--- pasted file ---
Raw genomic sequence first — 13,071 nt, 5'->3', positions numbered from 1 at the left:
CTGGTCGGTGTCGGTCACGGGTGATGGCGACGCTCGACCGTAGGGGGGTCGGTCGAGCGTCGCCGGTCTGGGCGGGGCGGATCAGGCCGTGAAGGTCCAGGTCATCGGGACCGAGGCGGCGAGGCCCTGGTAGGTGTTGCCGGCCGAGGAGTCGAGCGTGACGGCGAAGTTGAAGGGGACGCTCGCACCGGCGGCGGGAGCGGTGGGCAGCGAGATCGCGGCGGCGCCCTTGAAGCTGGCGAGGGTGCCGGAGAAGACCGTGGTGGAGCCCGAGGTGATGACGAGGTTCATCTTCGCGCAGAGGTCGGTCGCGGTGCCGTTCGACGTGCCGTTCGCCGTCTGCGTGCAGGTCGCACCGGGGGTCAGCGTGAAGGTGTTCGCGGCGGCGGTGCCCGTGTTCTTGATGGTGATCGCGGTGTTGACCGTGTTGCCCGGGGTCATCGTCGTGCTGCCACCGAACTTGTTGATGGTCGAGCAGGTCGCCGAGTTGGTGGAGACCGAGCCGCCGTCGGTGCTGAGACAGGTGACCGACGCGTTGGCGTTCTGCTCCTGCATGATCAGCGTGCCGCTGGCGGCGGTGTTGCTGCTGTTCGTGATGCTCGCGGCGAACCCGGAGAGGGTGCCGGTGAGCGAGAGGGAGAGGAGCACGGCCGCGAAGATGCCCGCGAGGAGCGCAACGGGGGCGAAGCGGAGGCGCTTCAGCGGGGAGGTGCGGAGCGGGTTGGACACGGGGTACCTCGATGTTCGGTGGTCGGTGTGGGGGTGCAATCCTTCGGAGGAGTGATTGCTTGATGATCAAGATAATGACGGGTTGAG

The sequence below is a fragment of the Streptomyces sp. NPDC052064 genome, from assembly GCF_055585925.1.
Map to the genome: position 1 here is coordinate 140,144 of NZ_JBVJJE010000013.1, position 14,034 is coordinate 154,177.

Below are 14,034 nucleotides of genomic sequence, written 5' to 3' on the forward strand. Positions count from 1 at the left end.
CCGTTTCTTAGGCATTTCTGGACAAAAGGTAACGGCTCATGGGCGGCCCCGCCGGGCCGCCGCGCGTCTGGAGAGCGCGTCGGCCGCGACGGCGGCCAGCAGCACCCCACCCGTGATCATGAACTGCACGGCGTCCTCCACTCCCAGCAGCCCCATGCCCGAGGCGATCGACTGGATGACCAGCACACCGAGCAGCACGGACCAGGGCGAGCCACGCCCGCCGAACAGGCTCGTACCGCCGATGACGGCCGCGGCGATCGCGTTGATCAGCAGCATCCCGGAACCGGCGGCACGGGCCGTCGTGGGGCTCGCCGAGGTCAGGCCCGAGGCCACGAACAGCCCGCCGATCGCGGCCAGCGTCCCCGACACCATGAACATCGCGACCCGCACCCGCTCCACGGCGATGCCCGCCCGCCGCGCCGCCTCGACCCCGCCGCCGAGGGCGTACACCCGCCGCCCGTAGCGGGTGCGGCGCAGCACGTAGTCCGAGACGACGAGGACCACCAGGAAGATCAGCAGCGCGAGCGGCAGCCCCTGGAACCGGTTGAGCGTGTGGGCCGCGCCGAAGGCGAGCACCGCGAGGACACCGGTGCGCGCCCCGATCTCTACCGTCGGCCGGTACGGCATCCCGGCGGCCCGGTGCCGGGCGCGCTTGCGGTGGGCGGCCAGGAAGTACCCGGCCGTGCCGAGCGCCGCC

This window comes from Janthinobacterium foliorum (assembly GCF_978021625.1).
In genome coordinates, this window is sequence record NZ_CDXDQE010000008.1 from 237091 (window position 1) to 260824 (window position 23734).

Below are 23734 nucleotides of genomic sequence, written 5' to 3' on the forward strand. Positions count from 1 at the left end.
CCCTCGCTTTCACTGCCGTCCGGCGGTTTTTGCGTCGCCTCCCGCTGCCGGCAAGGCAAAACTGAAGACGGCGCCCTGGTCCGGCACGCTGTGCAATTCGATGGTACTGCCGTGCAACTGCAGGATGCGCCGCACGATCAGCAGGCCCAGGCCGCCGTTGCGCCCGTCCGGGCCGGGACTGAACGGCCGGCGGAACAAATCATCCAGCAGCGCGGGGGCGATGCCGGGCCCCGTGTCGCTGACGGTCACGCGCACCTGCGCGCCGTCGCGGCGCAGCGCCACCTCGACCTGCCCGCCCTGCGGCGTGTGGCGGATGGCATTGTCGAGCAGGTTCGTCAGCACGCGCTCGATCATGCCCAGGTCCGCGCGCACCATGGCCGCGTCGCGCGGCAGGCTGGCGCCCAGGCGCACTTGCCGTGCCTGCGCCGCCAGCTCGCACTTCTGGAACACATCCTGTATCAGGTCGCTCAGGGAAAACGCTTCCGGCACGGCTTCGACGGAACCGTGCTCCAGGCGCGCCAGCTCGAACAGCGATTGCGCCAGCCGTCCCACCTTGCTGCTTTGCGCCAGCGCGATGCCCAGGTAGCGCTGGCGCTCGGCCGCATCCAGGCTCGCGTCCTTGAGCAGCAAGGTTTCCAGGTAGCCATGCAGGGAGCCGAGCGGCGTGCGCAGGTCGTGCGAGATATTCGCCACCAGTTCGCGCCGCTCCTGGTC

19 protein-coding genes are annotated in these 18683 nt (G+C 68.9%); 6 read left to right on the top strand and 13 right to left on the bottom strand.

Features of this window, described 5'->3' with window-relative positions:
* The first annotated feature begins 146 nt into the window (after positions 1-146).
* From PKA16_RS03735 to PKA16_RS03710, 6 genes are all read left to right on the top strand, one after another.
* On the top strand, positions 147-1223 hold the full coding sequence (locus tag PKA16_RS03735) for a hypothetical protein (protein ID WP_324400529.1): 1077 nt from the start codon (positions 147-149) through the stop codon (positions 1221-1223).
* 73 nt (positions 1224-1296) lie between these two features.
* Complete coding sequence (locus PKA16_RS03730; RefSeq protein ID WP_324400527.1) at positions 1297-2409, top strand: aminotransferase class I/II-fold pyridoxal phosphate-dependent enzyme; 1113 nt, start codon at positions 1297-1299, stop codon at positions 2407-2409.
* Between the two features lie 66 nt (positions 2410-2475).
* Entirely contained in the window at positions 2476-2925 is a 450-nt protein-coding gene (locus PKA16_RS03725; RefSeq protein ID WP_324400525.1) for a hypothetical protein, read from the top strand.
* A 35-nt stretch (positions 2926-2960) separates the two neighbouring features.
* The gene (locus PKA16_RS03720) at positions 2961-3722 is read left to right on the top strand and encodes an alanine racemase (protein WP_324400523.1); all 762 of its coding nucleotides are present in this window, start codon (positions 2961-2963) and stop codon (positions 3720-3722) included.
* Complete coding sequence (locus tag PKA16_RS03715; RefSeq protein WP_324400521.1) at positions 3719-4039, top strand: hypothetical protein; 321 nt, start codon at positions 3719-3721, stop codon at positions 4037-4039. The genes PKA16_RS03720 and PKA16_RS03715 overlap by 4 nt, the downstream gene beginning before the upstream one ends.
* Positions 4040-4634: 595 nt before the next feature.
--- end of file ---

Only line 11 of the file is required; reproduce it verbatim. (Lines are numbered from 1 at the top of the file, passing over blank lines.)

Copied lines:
19 protein-coding genes are annotated in these 18683 nt (G+C 68.9%); 6 read left to right on the top strand and 13 right to left on the bottom strand.